OWASP lists 10 most critical large language model vulnerabilities

OWASP lists 10 most critical large language model vulnerabilities

The list highlights the impact and prevalence of the ten most critical vulnerabilities found in artificial intelligence applications based on LLMs.

Credit: Gerd Altmann

The Open Worldwide Application Security Project (OWASP) has published the top ten most critical vulnerabilities often seen in large language model (LLM) applications, highlighting their potential impact, ease of exploitation, and prevalence.

Examples of vulnerabilities include prompt injections, data leakage, inadequate sandboxing, and unauthorised code execution.

The list aims to educate developers, designers, architects, managers, and organisations about the potential security risks when deploying and managing LLMs, raising awareness of vulnerabilities, suggesting remediation strategies, and improving the security posture of LLM applications, OWASP said.

The emergence of generative AI chat interfaces built on LLMs and their impact on cybersecurity is a major talking point.

Concerns about the risks these new technologies could introduce range from the potential issues of sharing sensitive business information with advanced self-learning algorithms to malicious actors using them to significantly enhance attacks.

Some countries, US states, and enterprises are considering or have ordered bans on the use of generative AI technology such as ChatGPT on data security, protection, and privacy grounds.

Here are the top ten most critical vulnerabilities affecting LLM applications, according to OWASP.

1. Prompt injections

Prompt injections involve bypassing filters or manipulating the LLM using carefully crafted prompts that make the model ignore previous instructions or perform unintended actions, OWASP wrote.

“These vulnerabilities can lead to unintended consequences, including data leakage, unauthorised access, or other security breaches.”

Common prompt injection vulnerabilities include bypassing filters or restrictions by using specific language patterns or tokens, exploiting weaknesses in the LLM’s tokenisation or encoding mechanisms, and misleading the LLM to perform unintended actions by providing misleading context.

An example of an attack scenario is a malicious user bypassing a content filter by using specific language patterns, tokens, or encoding mechanisms that the LLM fails to recognise as restricted content, allowing the user to perform actions that should be blocked, OWASP said.

Preventative measures for this vulnerability include:

  • Implement strict input validation and sanitization for user-provided prompts.
  • Use context-aware filtering and output encoding to prevent prompt manipulation.
  • Regularly update and fine-tune the LLM to improve its understanding of malicious inputs and edge cases.

2. Data leakage

Data leakage occurs when an LLM accidentally reveals sensitive information, proprietary algorithms, or other confidential details through its responses. “This can result in unauthorised access to sensitive data or intellectual property, privacy violations, and other security breaches,” said OWASP.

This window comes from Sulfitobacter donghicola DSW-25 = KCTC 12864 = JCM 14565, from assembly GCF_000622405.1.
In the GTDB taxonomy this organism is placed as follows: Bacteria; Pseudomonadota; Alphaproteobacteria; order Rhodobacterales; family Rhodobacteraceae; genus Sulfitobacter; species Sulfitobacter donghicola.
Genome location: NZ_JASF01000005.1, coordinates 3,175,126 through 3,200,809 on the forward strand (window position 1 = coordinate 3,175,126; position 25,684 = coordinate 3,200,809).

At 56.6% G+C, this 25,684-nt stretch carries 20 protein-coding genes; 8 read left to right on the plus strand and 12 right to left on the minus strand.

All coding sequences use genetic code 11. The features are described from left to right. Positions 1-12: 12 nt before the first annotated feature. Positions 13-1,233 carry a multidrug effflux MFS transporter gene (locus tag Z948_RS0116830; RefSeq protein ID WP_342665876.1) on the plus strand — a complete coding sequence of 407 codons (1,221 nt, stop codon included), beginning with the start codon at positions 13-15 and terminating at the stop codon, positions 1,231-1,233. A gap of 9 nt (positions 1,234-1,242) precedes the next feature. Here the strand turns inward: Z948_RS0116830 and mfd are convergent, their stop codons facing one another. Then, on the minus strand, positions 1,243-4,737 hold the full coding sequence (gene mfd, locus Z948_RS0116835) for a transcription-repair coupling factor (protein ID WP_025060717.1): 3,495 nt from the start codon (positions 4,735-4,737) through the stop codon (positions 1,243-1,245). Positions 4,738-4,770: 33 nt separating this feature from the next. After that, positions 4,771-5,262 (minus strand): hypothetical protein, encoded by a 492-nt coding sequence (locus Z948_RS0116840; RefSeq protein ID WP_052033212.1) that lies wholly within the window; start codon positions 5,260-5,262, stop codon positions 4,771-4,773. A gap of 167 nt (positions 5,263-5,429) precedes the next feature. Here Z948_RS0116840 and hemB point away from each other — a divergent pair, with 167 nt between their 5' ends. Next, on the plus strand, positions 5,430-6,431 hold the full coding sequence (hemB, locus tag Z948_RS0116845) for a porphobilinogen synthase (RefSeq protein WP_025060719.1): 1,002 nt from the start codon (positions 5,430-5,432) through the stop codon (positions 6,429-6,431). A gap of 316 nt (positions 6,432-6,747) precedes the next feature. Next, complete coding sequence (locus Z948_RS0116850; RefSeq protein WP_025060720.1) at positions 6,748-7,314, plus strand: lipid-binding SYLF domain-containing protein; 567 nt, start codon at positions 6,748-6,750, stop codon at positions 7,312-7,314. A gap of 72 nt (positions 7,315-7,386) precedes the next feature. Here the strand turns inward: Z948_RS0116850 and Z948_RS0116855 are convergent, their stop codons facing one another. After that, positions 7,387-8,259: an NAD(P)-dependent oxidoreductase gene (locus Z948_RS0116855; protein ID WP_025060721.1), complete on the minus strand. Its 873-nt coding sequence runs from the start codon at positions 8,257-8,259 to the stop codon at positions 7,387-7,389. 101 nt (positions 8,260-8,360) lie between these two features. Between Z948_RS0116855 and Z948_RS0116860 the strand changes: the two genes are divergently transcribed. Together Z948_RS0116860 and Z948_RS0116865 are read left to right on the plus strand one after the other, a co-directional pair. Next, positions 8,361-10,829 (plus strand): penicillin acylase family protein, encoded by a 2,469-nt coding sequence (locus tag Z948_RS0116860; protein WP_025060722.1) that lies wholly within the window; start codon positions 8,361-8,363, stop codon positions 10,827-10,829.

Incomplete or improper filtering of sensitive information in the LLM’s responses, overfitting/memorisation of sensitive data in the LLM’s training process, and unintended disclosure of confidential information due to LLM misinterpretation or errors are common data leakage vulnerabilities.

An attacker could deliberately probe the LLM with carefully crafted prompts, attempting to extract sensitive information that the LLM has memorised from its training data, or a legitimate user could inadvertently ask the LLM a question that reveals sensitive/confidential information, OWASP wrote.

Preventative measures for data leakage include:

  • Implement strict output filtering and context-aware mechanisms to prevent the LLM from revealing sensitive information.
  • Use differential privacy techniques or other data anonymization methods during the LLM’s training process to reduce the risk of overfitting or memorisation.
  • Regularly audit and review the LLM’s responses to ensure that sensitive information is not being disclosed inadvertently.

3. Inadequate sandboxing

If an LLM is not properly isolated when it has access to external resources or sensitive systems, inadequate sandboxing can lead to potential exploitation, unauthorised access, or unintended actions by the LLM. 

Insufficient separation of the LLM environment from other critical systems or data stores, improper restrictions that allow the LLM to access sensitive resources, and LLMs performing system-level actions/interacting with other processes are common inadequate LLM sandboxing vulnerabilities, OSWAP said.

An attack example would be a malicious actor exploiting an LLM’s access to a sensitive database by crafting prompts that instruct the LLM to extract and reveal confidential information. Preventative measures include: